A new report by security firm Kaspersky Lab has revealed that as many as 67 countries’ resources and installations have been targeted by botnet-based DDoS attacks, in Q3 2016 alone.
The world received a rude jolt of the increasing threat of cyberattacks when DNS provider Dyn was targeted in an unprecedented DDoS attack in October 2016. That cyberattack was caused from a botnet that included IoT (Internet of Things) devices like surveillance cameras and routers. Suffice to say, the DNS blackout was undoubtedly the most notable DDoS-induced disruption in a growing trend of botnet-assisted DDoS attacks.
A new report by Kaspersky Lab has now revealed that servers used for such attacks have seen a considerable increase. So too, has the number of sophisticated DDoS attacks emanating from encrypted traffic.
A staggering majority of the targeted resources (62.6%) by botnet DDoS attacks were located in China, in a continuing trend. China, the United States and South Korea, in that order, see the unfortunate distinction of leading the charts in both – the number of DDoS attacks and the number of targets. While China and South Korea saw the number of victims decrease, the number of attacks on resources located in the U.S., Russia and Japan has increased.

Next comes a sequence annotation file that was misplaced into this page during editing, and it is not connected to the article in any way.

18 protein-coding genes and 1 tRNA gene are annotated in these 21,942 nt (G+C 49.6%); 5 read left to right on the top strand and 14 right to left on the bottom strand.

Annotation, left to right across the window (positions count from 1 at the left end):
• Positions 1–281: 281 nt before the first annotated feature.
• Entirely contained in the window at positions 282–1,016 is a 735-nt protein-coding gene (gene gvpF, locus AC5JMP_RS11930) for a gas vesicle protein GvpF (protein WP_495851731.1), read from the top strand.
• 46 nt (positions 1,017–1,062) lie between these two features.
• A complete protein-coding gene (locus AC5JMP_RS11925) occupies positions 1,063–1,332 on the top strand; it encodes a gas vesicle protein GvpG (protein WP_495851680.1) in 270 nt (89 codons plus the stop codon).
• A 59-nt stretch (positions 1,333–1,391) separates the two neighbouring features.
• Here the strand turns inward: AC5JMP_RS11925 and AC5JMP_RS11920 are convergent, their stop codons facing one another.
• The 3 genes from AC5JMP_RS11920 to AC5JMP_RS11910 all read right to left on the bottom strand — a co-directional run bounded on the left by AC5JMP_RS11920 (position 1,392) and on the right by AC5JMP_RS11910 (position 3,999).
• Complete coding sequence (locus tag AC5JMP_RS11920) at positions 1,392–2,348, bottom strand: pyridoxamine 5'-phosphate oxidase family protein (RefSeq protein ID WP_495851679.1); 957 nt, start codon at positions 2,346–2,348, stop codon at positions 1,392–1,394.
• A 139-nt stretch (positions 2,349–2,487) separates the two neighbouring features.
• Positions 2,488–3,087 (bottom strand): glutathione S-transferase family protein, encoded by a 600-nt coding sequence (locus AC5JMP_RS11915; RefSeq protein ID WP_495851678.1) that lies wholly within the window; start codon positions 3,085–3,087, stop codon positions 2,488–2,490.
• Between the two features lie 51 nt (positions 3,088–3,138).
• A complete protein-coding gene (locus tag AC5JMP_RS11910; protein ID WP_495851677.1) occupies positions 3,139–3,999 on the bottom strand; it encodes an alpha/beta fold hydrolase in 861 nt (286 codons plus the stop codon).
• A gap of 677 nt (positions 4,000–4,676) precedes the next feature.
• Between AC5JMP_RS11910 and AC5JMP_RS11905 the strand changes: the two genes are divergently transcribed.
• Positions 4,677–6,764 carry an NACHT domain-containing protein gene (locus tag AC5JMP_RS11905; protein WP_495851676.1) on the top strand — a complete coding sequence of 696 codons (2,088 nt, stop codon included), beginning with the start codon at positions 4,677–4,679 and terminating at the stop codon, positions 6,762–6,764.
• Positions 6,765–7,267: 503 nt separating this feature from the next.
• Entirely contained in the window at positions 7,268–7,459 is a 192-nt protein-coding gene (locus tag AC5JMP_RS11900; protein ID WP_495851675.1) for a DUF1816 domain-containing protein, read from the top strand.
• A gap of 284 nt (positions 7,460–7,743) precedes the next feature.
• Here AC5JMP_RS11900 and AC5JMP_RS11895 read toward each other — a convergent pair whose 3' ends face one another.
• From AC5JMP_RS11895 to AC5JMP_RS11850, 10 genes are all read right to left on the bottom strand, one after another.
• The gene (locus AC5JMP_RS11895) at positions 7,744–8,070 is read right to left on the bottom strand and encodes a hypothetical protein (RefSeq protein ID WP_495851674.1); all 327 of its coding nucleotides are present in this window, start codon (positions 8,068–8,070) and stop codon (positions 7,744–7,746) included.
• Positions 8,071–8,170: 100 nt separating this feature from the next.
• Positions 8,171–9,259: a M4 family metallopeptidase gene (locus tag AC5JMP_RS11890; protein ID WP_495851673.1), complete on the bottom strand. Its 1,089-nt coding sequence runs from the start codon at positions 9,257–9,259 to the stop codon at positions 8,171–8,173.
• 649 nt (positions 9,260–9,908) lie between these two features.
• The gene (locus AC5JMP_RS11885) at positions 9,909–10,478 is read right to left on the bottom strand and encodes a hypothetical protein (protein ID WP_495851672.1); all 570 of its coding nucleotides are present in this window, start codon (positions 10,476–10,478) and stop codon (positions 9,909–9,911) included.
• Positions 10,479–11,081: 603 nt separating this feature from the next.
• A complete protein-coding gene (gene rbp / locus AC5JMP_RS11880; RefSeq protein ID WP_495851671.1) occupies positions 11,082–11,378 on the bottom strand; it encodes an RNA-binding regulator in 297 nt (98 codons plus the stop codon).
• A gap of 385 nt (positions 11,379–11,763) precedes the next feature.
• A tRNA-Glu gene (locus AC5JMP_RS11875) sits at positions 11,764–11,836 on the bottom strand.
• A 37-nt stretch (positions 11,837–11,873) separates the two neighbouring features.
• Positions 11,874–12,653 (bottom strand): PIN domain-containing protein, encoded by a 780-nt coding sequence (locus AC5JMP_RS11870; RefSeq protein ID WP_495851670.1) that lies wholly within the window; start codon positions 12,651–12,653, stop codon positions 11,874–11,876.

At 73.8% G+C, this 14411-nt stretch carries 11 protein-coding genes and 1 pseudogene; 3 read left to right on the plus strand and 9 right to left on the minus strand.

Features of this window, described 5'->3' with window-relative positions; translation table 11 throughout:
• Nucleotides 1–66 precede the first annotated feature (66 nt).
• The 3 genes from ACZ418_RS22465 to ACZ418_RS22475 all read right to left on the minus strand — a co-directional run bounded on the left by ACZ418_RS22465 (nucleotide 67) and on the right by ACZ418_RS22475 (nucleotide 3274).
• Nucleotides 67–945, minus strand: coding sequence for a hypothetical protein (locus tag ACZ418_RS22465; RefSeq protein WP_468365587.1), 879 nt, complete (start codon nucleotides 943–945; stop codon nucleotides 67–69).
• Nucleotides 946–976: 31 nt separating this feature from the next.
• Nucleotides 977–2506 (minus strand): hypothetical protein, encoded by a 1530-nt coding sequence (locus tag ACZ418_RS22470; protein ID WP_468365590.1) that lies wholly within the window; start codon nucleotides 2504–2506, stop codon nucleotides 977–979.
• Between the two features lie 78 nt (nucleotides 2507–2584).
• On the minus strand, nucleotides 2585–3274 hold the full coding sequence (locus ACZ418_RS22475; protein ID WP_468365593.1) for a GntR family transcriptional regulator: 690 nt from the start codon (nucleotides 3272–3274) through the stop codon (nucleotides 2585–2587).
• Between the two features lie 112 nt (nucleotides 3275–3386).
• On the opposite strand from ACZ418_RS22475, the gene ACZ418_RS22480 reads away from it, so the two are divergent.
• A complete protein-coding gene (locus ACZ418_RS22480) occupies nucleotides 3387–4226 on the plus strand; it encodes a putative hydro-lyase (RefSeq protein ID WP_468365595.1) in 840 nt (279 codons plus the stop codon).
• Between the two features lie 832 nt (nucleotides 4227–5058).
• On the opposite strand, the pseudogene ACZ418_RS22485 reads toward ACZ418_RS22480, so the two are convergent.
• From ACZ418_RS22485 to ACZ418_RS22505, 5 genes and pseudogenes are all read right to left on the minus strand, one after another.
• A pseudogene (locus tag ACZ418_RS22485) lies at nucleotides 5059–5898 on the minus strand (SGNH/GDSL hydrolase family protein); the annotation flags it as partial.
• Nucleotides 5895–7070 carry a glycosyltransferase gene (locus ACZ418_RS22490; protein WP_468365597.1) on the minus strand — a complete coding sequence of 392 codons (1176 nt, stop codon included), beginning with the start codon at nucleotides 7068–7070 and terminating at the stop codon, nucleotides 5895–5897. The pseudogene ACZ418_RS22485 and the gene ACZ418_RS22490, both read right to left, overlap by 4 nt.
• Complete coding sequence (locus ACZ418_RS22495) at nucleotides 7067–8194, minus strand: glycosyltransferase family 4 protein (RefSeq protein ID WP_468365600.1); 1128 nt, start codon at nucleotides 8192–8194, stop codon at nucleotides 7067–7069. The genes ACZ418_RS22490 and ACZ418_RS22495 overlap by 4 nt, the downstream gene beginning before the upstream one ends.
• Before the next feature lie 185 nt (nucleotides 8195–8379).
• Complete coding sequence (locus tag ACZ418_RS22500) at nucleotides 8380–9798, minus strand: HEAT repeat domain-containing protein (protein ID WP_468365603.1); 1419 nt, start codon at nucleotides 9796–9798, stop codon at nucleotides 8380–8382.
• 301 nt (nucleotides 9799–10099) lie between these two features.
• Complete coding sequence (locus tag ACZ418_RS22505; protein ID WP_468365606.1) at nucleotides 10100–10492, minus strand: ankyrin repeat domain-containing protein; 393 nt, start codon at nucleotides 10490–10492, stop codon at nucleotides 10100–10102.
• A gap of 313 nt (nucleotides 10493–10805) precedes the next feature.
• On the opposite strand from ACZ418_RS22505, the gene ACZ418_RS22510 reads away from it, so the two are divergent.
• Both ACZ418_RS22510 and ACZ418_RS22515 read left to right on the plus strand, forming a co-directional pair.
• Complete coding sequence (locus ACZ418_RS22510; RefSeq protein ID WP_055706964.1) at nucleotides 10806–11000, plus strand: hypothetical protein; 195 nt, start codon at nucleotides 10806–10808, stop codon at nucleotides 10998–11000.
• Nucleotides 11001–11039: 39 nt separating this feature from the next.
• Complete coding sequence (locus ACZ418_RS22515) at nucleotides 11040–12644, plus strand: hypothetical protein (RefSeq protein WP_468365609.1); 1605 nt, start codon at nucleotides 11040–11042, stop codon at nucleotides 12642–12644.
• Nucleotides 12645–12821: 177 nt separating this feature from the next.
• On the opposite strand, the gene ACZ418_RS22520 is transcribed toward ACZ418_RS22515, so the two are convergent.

Still, despite the decrease in the total number of attacks registered, China remains the country with the most targeted sources. One particularly popular Chinese search engine saw 19 mammoth botnet-DDoS attacks while one Chinese internet provider bore the brunt of the longest attack in the entire quarter, clocking a total of 184 long hours. That’s over a week of one sustained DDoS attack!
The report also revealed another notable takeaway, with Linux botnets increasing even further, with 78.9% of all detected attacks in Q3 2016 stemming from Linux botnets.
“Smart” Attacks on the Rise
Attacks using encryption of transmitted data, typically known as “smart” attacks have also grown in number. A smart-attack usually targets parts of the website that are heavy on scripts, leading to an increased load when compared to other parts of the website. For instance, a smart attack would typically target a relatively small number of queries toward a search form, with an encrypted connection. Since the attack uses low intensity encrypted traffic, they usually escape the mitigation filters employed by specialized DDoS protection providers.
Elaborating on these attacks, Kirill IIganaev, head of Kaspersky DDoS protection stated:
This method is growing in popularity because amplification attacks are becoming more complicated and inefficient for cybercriminals.
Furthermore, IIGanaev points to the concentrated effort in moving websites away from the traditional HTTP protocol to a more secure, encrypted connection standard like HTTPS.
All this suggests that the number of encryption-based attacks will only grow, meaning developers have to immediately start revising their anti-DDoS protection measures, and owners of web resources need to take a responsible approach to choosing a security solution.
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